[Date Prev][Date Next][Thread Prev][Thread Next][Date Index][Thread Index]

Re: SEUL: Programming language

Thomas Molesworth wrote:

> > I am very concerned about programming under Linux at the beginner level.
> > Let me put it directly: Basic is not a good language to start (hope
> > this doesn't offend anybody). There are other languages, and
> > they have good implementations on Linux. What Linux lacks is a
> > standard, strightforward programming environment in which the beginner
> > can simply start doing simple examples. They must also have
> > _simple_graphics_.
> OK - C is the universal language, so we can make a Linux/C tutorial as well
> which takes the user through the basic steps in writing a C program which
> has graphics + whatever else. It could be HTML-based, running in Netscape or
> Mnemonic, with an xterm open for the user to edit the program; automatic
> compilation+execution on save+exit, and a list of pointers to show the user
> what s/he's done wrong when it doesn't work. Yet another major project, but
> it could be integrated in SEUL when finished :-)
> I'm planning to write a LaTeX/HTML manual for Linux C programming (with a
> game/demo slant, including SVGALIB, GGI, X11 etc) at some point, but I have
> yet to start it.

I'm all for this sort of idea, and it looks like there's enough
enthusiasm behind it that we can't really worry whether there's manpower
available for it.

You're right in saying that Linux lacks a start-to-finish environment
for getting started in development. I think the major weakness of books
like "Programming for Linux" is that they waste too much time trying to
address too many issues. I think the best policy is to adopt a toolkit,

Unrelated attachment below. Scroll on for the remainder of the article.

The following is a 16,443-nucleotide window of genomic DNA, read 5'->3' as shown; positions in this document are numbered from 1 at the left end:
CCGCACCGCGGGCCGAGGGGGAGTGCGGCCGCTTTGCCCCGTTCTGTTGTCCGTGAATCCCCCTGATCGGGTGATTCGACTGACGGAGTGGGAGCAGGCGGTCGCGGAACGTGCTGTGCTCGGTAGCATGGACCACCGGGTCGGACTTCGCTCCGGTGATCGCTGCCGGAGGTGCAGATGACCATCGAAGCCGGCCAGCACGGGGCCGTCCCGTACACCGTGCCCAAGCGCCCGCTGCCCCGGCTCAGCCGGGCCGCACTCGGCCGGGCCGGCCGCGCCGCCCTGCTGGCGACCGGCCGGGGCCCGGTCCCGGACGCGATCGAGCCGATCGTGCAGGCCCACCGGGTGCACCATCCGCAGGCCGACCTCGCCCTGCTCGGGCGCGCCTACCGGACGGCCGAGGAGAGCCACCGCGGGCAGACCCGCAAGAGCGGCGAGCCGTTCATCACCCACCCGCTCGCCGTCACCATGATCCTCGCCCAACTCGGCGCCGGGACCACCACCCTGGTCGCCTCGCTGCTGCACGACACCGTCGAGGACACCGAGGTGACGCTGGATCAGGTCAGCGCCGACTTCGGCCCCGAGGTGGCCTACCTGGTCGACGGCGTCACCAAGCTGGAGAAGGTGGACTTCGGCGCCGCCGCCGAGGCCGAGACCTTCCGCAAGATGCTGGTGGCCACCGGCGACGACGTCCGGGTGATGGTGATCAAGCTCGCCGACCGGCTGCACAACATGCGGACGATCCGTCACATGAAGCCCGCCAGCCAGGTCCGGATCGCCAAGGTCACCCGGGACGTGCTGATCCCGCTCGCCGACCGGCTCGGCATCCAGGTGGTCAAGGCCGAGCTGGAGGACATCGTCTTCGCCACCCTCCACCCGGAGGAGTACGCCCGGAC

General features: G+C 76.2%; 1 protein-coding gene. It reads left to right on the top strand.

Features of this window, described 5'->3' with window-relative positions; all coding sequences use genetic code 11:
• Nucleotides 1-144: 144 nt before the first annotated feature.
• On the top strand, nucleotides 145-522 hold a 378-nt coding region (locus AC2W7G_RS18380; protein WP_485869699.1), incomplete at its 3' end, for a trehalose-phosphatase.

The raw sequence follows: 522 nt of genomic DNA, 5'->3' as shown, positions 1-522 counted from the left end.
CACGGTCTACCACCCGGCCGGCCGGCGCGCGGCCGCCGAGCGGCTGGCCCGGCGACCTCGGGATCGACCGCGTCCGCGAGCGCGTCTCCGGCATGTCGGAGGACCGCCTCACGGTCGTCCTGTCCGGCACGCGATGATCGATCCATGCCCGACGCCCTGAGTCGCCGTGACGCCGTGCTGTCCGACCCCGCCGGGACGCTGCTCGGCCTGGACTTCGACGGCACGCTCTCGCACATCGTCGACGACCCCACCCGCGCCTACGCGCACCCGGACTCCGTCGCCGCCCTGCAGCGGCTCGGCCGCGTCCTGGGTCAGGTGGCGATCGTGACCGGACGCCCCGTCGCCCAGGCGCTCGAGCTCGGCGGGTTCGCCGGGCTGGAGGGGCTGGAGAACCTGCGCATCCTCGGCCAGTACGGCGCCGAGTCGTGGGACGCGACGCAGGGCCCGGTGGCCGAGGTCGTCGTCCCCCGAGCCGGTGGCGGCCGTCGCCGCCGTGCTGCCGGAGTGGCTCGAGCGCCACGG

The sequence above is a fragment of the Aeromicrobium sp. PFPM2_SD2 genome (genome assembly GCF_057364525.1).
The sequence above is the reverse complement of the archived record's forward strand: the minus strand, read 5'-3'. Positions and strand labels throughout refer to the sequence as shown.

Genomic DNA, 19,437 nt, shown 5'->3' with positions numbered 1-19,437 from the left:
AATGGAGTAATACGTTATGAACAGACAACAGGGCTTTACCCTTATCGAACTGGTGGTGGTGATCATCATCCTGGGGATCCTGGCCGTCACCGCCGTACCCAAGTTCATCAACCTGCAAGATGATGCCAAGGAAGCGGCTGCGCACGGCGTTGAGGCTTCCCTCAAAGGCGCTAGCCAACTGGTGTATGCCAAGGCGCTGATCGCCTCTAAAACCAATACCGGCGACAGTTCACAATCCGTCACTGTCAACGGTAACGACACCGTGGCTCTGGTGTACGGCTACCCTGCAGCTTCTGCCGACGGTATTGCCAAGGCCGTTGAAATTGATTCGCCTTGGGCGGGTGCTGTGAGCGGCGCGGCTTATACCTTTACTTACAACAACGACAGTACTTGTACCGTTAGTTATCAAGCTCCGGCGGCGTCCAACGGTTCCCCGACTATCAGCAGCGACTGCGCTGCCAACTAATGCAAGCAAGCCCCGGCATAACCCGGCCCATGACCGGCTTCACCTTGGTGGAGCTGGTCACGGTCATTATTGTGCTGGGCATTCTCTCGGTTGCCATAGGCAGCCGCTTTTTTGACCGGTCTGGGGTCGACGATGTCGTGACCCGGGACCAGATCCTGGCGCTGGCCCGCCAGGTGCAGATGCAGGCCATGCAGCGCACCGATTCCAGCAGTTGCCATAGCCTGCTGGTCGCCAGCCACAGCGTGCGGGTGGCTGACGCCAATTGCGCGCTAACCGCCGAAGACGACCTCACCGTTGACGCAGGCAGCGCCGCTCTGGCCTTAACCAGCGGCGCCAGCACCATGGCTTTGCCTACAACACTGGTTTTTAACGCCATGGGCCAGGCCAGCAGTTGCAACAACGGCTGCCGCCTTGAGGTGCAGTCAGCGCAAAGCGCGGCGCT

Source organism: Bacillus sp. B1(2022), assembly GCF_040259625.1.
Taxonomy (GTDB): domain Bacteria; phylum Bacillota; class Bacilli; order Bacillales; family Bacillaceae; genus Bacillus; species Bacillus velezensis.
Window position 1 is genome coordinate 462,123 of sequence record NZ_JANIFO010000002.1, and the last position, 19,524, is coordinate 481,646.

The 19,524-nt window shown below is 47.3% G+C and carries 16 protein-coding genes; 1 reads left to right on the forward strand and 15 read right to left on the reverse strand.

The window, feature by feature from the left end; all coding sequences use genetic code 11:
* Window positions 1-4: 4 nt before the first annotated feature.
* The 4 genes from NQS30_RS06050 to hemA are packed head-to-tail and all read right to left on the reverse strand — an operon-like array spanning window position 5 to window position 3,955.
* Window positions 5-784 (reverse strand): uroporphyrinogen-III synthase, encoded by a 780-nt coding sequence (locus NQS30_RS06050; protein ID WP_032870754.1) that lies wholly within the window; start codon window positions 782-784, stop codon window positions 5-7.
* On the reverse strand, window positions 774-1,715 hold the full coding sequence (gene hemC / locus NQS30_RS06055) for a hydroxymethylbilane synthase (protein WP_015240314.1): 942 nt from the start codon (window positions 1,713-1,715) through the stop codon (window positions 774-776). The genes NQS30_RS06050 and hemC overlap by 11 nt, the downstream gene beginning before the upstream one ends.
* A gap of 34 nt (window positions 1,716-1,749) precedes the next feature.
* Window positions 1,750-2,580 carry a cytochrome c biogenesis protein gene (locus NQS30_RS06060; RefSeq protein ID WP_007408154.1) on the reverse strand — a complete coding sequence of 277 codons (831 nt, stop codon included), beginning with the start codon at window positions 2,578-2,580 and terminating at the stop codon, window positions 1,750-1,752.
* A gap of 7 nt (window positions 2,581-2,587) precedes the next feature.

adopt a language, and choose to focus a tutorial or book on *that*
particular environment. My vote, for instance, would be teaching
programming in C++ using Qt. Give them an application framework
codebase, show them how it works, teach them to make their own widgets,
provide some background on Make and gcc for practical purposes, and then
get them going on making use of DrawingArea widgets and the like to get
graphics going.

The key here would be to provide another layer, a simple Qt graphics
toolkit that lets new programmers experiment without having to worry
about the lower layers of the thing. When I started with THINK C 4.0 for
the Macintosh, Symantec had provided a full class library, very simple,
that let me begin drawing straight to the screen without changing a
single line of the underlying code. The new programmer needs something
like this.

Another good project would be a Qt interface builder. But I know
everyone's all worried about Qt and its lack of GPL support. Oh, well.

Michael J. Peck
Hewlett-Packard, Convex Division
Opinions expressed above are not necessarily those of my employer.
Simple End User Linux Mailing list
To be removed from this mailing list send a message to majordomo@txcc.net
with the line
unsubscribe seul-project
in the body of the letter.